Associate Director, Science Communications, University of Utah Health
Adapted from an article published by U of U Health Radiology and Imaging Sciences
A clinical trial at Huntsman Cancer Institute at the University of Utah is testing a technology developed at University of Utah Health that can kill breast tumors without surgery. The milestone marks a turning point in the evolution of less invasive methods for treating breast cancer.
The MUSE Magnetic Resonance Guided Focused Ultrasound system uses magnetic resonance imaging (MRI) to locate and target the breast tumor, then high-intensity focused ultrasound heats the tissue and kills the cancer.
Allison Payne, Ph.D., associate professor in the Department of Radiology and Imaging Sciences and the Utah Center for Advanced Imaging Research (UCAIR) developed the technology with radiology faculty Dennis Parker, Ph.D., Rock Hadley, PhD, Henrik Odéen, PhD, and engineers Robb Merrill and Emilee Minalga. They made the first prototype in 2012 and refined the system over the next decade. Last year they received the approvals needed to evaluate the technology with breast cancer patients in a clinical trial.
“Our focused ultrasound lab is truly a global leader and innovator in developing and improving this clinical tool,” says Satoshi Minoshima, M.D., Ph.D., the Anne G. Osborn Chair of Radiology and Imaging Sciences.
Payne’s MUSE system is based around a special table she developed to help a woman feel comfortable for long periods of time in the MRI machine. The device delivers ultrasound waves into the tumor, focusing the energy into a point the size of a grain of rice. The energy heats up the cancerous tissue in 30 second intervals, moving to precisely target the entire three-dimensional space of the tumor. The patient is awake during the outpatient procedure, which could take up to a few hours.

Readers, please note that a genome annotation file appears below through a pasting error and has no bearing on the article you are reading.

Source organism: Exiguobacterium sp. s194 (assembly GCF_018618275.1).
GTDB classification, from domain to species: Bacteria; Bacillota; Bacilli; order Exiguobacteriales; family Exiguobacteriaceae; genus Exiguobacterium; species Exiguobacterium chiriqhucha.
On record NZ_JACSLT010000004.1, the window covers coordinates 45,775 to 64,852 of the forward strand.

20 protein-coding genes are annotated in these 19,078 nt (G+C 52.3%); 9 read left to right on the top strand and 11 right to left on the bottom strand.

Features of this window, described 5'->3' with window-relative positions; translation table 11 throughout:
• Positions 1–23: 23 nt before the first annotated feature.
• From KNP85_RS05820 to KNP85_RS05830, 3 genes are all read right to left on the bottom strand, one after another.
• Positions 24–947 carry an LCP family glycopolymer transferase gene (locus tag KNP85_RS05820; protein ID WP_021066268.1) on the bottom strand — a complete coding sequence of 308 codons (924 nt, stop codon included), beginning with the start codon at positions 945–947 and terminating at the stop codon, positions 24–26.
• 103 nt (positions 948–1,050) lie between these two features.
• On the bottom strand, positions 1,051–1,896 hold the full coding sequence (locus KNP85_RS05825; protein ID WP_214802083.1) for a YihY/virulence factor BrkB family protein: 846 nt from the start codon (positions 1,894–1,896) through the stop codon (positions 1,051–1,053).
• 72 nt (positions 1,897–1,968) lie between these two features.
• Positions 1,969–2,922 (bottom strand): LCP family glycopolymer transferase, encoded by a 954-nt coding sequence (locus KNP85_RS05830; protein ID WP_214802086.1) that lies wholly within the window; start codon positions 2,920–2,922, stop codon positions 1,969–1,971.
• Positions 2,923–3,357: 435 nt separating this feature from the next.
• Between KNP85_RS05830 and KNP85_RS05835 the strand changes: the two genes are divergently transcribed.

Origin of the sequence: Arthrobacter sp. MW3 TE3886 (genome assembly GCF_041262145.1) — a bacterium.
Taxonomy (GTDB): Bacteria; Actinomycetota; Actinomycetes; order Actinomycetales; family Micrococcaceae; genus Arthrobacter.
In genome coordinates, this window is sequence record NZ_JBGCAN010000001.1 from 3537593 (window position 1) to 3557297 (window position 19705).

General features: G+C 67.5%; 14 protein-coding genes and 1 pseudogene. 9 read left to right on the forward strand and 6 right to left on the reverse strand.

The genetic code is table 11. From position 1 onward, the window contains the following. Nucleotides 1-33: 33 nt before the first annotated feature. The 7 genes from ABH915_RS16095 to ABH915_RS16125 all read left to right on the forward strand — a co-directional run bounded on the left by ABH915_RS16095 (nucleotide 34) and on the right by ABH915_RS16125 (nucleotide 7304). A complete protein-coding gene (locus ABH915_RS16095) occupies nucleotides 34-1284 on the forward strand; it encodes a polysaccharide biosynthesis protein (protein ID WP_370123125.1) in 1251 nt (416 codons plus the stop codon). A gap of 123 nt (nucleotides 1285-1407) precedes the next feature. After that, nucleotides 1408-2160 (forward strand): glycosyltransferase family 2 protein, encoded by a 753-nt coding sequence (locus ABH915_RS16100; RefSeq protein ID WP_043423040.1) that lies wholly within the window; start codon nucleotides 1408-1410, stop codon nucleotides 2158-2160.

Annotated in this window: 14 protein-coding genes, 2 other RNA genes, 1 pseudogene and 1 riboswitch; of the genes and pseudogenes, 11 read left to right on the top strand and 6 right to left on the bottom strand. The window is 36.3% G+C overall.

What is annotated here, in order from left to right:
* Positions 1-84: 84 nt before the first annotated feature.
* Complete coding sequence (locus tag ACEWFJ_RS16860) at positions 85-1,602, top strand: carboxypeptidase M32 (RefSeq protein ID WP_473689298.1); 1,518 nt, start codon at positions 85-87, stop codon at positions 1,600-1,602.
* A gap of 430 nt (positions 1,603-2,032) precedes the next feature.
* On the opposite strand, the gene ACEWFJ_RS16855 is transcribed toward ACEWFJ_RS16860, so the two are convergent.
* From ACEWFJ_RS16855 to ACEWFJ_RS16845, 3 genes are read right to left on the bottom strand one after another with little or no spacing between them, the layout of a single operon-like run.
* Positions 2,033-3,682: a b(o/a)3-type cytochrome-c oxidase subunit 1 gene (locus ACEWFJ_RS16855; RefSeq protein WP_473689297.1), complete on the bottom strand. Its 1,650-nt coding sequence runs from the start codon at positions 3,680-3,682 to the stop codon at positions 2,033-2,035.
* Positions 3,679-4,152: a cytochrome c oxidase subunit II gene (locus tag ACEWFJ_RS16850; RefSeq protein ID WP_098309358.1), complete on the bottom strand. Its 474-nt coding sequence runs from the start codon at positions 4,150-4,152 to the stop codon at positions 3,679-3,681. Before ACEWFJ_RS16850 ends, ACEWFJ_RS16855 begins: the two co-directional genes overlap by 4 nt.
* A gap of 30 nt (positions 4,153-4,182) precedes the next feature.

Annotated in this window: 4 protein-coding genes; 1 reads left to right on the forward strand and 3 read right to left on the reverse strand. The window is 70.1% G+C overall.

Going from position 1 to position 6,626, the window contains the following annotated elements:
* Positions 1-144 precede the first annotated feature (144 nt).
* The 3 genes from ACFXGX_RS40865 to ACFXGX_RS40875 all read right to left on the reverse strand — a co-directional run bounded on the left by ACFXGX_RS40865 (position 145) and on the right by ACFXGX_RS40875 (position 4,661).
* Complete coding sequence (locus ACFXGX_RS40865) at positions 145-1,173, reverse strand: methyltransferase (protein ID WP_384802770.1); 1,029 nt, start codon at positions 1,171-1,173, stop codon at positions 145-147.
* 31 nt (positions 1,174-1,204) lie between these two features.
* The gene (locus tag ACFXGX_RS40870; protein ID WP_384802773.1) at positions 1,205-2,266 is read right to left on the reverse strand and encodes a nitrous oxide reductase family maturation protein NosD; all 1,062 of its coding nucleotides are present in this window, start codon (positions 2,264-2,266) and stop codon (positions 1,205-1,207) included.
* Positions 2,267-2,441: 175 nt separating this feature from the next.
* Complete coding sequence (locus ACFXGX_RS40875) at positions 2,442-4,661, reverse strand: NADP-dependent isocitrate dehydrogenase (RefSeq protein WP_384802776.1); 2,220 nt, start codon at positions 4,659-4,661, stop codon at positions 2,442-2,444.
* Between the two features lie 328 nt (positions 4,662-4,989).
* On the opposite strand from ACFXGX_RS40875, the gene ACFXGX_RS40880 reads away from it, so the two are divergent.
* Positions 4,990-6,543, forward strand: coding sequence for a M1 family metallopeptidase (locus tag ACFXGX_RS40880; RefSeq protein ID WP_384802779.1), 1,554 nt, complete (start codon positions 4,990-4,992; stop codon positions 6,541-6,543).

The new, non-invasive approach to targeting breast tumors is currently being tested in a phase 1 clinical trial led by Cindy Matsen, M.D., a breast surgeon at Huntsman Cancer Institute (HCI) and an associate professor in the Department of Surgery. In the first phase feasibility study, which aims to enroll 34 participants, the MUSE system will ablate up to 50% of the tumor, then HCI surgeons remove the whole tumor. Pathologists will determine whether the system killed the tissue as planned.
“The clinical trial in no way impedes the patient’s standard of care. Patients that participate are generously giving their time so that we can evaluate this technology for future use,” explains Payne.
Eventually, researchers hope this treatment will progress through phase 3 clinical trials and replace surgery for some breast cancer patients. Payne predicts that it will take at least five years for MUSE to become available for commercial use.
Women interested in the trial can ask their doctor about participating in the study. Find more information at ClinicalTrials.gov.
-Written by Michael Mozdy